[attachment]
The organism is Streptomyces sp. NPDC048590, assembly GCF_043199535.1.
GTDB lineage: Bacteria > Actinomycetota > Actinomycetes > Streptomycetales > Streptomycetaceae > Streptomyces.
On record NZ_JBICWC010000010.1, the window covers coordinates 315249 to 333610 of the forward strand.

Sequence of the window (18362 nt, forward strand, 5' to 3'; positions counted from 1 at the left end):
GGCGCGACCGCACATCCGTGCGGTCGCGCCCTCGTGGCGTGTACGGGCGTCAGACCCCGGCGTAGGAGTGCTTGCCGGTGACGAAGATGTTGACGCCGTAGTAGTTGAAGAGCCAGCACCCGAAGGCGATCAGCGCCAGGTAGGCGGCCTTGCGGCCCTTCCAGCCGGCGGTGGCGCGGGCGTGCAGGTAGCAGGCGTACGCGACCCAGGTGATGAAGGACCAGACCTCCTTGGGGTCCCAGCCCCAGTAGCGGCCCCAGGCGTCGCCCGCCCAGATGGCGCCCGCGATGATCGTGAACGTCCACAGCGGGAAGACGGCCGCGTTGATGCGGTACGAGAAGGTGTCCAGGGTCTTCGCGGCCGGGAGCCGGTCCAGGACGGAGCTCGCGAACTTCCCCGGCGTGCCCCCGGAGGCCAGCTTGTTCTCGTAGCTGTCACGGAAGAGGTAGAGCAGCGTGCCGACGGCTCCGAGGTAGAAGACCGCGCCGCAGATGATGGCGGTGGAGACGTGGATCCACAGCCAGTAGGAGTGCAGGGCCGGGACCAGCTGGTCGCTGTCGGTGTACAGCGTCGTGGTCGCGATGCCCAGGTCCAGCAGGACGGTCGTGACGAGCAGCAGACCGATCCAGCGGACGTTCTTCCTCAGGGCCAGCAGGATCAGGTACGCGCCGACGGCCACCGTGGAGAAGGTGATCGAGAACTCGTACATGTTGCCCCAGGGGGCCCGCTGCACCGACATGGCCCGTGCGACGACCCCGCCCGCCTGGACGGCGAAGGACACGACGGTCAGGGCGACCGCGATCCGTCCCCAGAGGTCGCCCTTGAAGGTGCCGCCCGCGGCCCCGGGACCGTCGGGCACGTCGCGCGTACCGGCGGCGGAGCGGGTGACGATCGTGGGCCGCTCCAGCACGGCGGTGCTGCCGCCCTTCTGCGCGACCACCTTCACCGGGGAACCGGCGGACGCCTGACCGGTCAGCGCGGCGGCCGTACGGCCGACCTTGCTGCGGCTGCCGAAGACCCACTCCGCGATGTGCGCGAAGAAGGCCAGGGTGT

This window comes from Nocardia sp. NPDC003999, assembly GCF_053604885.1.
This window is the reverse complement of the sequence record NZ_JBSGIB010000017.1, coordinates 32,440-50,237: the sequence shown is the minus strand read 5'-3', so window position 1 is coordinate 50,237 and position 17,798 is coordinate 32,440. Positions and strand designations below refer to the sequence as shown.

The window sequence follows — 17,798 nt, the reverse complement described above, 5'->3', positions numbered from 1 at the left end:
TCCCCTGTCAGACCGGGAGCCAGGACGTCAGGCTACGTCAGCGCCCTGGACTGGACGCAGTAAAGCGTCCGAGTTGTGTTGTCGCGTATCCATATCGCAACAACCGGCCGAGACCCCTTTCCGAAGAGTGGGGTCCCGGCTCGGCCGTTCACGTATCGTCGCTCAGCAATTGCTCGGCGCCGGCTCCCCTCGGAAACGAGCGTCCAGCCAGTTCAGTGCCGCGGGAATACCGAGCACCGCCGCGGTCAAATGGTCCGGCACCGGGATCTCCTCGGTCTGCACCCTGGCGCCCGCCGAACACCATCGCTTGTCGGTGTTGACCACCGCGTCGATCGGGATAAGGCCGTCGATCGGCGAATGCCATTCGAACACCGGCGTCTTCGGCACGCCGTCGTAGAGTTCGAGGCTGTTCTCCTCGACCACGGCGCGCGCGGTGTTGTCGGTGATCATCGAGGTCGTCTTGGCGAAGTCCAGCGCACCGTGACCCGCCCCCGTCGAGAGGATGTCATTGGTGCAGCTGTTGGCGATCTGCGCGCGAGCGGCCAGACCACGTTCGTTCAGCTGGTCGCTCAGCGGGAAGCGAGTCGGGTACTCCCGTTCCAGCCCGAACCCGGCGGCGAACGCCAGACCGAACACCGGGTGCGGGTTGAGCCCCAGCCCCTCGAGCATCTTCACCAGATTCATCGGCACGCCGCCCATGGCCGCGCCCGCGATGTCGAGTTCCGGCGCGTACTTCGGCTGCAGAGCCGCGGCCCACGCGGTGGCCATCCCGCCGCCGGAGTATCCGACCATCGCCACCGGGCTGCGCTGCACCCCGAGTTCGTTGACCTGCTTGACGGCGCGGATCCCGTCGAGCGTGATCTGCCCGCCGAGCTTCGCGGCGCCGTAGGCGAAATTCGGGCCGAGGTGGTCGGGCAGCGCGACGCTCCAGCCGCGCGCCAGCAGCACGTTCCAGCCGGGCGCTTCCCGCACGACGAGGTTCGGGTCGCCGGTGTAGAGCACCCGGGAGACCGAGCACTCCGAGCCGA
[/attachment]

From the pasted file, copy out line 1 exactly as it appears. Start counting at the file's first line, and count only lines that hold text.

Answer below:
The organism is Streptomyces sp. NPDC048590, assembly GCF_043199535.1.